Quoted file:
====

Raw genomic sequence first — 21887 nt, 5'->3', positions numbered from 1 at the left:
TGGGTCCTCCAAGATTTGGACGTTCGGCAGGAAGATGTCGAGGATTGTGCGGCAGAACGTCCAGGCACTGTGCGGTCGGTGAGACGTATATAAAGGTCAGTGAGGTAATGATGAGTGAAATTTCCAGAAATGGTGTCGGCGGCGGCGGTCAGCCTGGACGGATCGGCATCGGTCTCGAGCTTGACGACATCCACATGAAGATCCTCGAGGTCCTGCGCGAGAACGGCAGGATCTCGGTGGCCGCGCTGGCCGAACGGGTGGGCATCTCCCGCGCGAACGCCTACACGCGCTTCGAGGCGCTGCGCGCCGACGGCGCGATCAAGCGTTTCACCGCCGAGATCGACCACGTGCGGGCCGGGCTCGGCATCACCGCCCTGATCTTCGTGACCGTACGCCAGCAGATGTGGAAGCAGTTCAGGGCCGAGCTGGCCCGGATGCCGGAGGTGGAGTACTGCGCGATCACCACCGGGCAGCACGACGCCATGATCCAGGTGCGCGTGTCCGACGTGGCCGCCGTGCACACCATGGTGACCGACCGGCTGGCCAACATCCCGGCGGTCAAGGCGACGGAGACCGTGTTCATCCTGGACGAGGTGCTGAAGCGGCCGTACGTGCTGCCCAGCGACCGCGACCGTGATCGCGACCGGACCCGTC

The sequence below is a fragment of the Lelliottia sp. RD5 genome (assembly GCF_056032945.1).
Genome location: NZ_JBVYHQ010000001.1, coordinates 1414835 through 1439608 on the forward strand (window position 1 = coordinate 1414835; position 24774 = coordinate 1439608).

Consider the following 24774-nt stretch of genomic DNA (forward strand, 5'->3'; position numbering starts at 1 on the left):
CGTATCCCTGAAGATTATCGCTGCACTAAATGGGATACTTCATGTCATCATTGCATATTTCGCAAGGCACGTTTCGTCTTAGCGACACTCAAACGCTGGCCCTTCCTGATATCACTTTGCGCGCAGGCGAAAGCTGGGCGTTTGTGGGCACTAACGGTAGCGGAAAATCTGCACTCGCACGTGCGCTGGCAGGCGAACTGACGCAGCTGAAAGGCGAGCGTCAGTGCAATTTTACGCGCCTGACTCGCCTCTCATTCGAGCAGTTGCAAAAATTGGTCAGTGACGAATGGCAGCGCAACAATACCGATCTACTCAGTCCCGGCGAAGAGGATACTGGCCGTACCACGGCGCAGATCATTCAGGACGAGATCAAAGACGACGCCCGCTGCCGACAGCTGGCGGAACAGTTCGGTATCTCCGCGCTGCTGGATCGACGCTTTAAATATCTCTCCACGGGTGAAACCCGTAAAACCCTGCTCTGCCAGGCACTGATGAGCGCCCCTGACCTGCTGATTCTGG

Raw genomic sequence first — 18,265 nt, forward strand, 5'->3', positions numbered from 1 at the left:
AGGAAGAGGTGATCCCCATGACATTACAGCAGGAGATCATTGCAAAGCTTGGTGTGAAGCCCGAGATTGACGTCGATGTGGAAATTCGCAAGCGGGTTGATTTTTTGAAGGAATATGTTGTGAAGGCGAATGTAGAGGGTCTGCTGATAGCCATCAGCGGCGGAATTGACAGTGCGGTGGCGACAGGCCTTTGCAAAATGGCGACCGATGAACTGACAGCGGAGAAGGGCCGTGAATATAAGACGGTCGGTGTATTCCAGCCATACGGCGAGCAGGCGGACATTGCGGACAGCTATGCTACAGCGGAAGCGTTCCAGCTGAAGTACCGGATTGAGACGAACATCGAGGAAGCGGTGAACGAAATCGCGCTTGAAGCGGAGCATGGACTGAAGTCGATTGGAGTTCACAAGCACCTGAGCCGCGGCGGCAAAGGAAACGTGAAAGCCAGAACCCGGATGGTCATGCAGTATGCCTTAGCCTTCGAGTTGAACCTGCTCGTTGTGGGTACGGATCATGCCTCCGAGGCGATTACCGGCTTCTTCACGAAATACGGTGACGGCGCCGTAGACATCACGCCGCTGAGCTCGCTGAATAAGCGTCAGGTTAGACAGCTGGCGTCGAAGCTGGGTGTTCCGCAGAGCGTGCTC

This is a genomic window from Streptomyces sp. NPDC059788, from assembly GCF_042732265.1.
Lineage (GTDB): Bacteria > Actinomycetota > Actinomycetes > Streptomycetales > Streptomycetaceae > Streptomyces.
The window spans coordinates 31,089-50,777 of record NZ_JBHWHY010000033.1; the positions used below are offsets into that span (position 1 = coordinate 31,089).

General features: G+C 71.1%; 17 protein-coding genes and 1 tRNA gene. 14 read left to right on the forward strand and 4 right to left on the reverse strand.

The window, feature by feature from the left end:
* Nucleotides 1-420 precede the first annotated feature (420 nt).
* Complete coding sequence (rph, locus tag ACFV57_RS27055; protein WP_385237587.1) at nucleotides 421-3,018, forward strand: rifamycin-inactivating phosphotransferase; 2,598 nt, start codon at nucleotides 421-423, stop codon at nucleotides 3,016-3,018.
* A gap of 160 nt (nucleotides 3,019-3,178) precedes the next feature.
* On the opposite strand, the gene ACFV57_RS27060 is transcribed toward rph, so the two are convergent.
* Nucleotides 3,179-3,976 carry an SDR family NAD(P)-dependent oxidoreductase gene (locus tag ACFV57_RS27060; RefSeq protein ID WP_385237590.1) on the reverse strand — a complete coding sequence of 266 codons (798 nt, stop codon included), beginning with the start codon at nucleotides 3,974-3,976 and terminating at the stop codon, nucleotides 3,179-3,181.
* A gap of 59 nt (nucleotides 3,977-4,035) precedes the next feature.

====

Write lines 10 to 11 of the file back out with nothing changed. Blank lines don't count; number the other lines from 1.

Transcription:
Lineage (GTDB): Bacteria > Actinomycetota > Actinomycetes > Streptomycetales > Streptomycetaceae > Streptomyces.
The window spans coordinates 31,089-50,777 of record NZ_JBHWHY010000033.1; the positions used below are offsets into that span (position 1 = coordinate 31,089).